Sabbath morn, October 2, 2010.
While I try to acknowledge the passing of the Sabbath, I rarely honor the day as I suppose someone of the Jewish faith or a first century Christian would have. Perhaps that’s because the command was to do all your work on six days and then rest the seventh. Nowadays Sabbath keepers tend to remember the resting part of the equation while ignoring the do all your work part. And of course, plants and animals don’t respect holidays. If they die on a Saturday because they’ve been neglected, you can’t raise them back to life come Sunday morning.
In my previous entry, I said, wise is the man that harvests his crops. I haven’t been so wise this year. In fact, one of the reasons I write about what I am doing is to guilt myself into doing a better job. Somehow seeing a recorded ledger of my failures spurs me on to do better.
Large amounts of produce have gone to waste in my garden this year. Even now I have unpicked black-eyed peas and peppers. I harvested only a tiny amount of okra; big plants with dried pods still wave in the wind as a reminder of my negligence. Harvesting entails more than just picking the stuff and putting it into a bucket. The food must be delivered to market or be properly stored, if not, it will rot or otherwise go to waste.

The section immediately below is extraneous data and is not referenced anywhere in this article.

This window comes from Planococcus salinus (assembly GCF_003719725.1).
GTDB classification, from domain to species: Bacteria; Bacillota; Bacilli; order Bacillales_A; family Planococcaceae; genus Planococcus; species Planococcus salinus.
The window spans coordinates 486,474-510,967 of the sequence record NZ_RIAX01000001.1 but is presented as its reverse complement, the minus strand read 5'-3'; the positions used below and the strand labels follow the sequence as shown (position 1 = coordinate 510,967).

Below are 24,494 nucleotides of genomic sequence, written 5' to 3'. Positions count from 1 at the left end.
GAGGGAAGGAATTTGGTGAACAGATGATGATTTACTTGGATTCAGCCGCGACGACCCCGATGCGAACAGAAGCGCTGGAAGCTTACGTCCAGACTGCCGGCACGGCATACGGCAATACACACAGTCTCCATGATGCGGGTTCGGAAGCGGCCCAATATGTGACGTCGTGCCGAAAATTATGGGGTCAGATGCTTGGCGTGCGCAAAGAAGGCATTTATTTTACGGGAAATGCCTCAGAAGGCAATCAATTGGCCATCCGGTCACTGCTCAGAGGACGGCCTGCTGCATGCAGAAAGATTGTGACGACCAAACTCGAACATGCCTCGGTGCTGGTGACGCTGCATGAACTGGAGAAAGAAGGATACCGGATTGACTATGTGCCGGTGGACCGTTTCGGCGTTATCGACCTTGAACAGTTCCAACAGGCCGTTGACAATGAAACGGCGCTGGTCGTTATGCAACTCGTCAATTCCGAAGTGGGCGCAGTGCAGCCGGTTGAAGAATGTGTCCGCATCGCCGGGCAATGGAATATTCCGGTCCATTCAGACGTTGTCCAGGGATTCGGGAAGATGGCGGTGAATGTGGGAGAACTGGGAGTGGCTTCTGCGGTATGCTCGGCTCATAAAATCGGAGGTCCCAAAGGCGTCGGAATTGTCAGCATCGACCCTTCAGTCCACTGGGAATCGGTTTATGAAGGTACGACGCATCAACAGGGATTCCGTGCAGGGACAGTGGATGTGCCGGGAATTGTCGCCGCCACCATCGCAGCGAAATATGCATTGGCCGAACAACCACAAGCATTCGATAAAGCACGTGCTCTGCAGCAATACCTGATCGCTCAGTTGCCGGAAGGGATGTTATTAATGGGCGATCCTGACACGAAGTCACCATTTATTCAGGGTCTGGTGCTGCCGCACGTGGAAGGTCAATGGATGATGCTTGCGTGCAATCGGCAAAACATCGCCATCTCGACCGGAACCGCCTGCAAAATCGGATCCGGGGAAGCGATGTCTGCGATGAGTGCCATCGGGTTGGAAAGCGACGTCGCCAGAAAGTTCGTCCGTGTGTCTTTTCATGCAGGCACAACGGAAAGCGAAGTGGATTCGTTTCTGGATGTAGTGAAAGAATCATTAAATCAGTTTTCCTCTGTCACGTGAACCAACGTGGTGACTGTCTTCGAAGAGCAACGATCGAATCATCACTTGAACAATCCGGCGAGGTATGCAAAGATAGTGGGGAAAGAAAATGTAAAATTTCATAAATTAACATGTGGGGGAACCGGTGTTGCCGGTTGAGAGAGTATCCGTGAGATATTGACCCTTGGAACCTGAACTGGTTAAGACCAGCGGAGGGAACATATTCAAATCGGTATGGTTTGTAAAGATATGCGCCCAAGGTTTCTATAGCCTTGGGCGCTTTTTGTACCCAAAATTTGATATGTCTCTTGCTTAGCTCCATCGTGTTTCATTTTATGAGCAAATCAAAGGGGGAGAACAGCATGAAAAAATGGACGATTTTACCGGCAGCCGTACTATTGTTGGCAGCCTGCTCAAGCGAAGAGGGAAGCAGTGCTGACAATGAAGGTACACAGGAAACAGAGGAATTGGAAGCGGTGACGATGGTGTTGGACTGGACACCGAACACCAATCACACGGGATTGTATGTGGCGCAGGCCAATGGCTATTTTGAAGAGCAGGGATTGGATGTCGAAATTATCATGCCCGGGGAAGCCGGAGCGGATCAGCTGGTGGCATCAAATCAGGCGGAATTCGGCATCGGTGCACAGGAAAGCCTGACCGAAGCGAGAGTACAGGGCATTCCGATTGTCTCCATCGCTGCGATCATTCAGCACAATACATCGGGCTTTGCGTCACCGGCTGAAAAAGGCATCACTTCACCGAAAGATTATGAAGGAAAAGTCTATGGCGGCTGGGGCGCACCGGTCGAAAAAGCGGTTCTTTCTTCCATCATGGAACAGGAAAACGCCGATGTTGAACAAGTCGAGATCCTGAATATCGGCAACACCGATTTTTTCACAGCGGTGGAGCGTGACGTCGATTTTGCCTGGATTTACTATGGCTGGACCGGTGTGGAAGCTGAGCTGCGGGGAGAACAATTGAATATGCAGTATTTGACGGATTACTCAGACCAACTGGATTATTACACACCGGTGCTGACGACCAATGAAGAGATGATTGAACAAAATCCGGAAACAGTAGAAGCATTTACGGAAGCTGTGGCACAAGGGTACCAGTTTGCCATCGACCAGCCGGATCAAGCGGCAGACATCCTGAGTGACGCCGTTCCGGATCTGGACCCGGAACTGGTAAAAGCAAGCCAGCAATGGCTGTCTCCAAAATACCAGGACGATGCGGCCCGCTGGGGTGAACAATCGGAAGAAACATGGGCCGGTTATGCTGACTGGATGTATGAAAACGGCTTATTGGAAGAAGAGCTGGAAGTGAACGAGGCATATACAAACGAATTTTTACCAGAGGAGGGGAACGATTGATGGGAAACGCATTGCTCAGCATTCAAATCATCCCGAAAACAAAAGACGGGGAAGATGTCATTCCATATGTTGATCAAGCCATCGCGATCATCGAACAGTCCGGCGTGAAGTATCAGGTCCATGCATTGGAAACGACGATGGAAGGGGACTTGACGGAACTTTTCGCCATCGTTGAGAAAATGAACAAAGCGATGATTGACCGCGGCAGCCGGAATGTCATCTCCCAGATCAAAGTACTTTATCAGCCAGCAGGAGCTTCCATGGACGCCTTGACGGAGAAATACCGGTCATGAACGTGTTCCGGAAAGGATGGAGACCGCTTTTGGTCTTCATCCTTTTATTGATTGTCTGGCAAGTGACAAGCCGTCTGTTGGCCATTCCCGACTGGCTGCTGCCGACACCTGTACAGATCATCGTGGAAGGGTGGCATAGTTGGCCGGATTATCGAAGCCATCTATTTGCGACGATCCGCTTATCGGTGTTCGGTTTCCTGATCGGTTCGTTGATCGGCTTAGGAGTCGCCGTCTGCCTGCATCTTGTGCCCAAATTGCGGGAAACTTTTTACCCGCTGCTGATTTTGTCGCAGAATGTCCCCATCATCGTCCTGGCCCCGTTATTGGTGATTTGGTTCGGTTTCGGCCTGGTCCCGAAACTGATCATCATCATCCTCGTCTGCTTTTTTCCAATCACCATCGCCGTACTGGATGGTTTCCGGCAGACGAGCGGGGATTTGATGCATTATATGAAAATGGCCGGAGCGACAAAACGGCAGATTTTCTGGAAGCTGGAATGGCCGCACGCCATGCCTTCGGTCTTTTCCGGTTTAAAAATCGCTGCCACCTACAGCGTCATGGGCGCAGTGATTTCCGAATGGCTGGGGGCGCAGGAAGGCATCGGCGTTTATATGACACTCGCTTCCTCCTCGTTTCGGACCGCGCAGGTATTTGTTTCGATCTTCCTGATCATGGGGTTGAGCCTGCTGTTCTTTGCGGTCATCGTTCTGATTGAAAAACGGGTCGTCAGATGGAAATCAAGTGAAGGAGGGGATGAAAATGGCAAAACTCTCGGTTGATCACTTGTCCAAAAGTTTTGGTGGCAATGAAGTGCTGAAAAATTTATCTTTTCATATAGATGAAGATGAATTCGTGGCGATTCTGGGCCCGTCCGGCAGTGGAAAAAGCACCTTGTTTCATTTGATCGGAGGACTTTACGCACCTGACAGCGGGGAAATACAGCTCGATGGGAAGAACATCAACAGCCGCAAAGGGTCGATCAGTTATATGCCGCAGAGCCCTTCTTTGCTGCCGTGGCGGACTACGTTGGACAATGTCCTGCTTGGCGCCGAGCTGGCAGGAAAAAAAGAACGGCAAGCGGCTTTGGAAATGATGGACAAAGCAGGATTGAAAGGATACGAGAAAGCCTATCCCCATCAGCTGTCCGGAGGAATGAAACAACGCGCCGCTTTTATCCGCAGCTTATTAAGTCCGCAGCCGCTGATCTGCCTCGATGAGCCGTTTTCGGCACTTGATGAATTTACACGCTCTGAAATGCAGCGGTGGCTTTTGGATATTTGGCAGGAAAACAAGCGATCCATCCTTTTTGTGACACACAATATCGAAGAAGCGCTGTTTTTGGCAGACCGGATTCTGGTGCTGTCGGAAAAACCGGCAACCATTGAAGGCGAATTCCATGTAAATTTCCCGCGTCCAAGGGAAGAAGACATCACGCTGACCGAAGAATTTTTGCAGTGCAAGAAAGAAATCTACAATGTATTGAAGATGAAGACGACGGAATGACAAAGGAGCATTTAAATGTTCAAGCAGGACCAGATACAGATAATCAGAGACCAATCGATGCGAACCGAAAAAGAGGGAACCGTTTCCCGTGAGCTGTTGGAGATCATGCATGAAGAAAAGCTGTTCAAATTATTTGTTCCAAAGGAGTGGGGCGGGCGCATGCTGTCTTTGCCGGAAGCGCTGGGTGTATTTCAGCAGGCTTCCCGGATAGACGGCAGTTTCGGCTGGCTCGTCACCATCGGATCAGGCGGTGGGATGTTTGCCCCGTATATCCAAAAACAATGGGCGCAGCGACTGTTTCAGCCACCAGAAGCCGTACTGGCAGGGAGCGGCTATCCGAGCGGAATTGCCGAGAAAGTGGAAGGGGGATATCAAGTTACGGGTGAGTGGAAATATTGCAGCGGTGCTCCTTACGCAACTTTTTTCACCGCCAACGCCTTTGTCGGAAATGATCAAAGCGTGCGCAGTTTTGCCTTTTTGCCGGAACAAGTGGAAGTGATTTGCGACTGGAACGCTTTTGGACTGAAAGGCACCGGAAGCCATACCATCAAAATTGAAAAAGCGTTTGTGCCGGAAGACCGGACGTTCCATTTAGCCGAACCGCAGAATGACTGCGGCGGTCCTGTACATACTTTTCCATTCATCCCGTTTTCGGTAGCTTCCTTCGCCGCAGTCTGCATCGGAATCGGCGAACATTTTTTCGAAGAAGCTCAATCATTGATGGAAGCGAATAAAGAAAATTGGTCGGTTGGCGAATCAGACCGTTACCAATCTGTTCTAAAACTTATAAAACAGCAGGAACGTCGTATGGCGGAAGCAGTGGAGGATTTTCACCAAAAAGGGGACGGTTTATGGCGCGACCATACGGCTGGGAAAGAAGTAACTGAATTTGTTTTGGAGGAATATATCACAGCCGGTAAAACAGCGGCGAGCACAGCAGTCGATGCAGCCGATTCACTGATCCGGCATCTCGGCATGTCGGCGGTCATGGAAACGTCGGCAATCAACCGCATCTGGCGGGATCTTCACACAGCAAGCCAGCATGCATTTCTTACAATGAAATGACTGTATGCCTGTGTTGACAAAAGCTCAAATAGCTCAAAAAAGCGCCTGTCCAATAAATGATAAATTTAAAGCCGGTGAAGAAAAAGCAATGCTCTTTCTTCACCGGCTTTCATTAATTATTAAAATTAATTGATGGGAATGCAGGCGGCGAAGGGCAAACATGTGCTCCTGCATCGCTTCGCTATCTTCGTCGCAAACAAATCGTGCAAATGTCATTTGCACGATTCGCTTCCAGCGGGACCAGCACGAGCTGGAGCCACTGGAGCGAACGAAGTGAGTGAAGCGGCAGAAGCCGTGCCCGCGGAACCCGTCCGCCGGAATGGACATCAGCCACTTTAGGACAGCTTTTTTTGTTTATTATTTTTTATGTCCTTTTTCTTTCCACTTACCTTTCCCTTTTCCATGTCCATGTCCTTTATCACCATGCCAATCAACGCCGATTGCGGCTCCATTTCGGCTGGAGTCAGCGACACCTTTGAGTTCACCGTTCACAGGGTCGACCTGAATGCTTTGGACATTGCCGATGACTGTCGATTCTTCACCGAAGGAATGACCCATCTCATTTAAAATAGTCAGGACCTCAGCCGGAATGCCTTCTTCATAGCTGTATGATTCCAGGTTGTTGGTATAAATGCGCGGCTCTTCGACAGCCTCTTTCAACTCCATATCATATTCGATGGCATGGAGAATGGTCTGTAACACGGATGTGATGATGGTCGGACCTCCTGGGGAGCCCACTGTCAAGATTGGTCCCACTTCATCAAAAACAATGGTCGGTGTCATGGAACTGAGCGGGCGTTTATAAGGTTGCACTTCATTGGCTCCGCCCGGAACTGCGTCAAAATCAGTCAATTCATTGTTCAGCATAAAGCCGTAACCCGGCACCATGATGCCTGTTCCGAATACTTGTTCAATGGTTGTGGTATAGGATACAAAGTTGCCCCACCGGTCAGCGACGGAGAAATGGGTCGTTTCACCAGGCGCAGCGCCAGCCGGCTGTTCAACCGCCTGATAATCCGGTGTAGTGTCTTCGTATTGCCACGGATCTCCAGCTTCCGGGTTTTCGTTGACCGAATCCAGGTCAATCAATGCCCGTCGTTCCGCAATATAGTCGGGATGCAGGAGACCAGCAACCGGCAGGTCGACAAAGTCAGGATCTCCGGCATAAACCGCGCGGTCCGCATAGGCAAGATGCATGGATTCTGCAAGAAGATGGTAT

Hogs and chickens are useful as potential consumers of spoiled or excess produce from the garden. And I don’t have any hogs. That’s something I need to remedy to further our path toward a sustainable farm.
When we put corn into a bin, we put diatomaceous earth along the floor and then mixed some throughout the grain as it was added to the bin to keep weevils at bay. Most farmers treat their bins with phostoxin, a horribly lethal substance if not properly handled. I am told no residue remains from the use of this substance as it’s a gas that it emits that kills rodents and insects, but I remain skeptical. Grain buyers tend to look suspiciously at the dust the diatomaceous earth adds to the mix and therefore prefer the chemical.
So, it’s off to work today, because I didn’t do all the shit I should have this week. I won’t get it all done today either, but hopefully we will do enough to survive. As for those that advocate a return to the hunter/gatherer way of life: best I can tell it wasn’t near as great as the romantic notion many have, entailing periods of hardship and starvation. I pretty much accept the fact that the ground has been cursed and if you don’t work, you don’t eat.
Keep a hackin.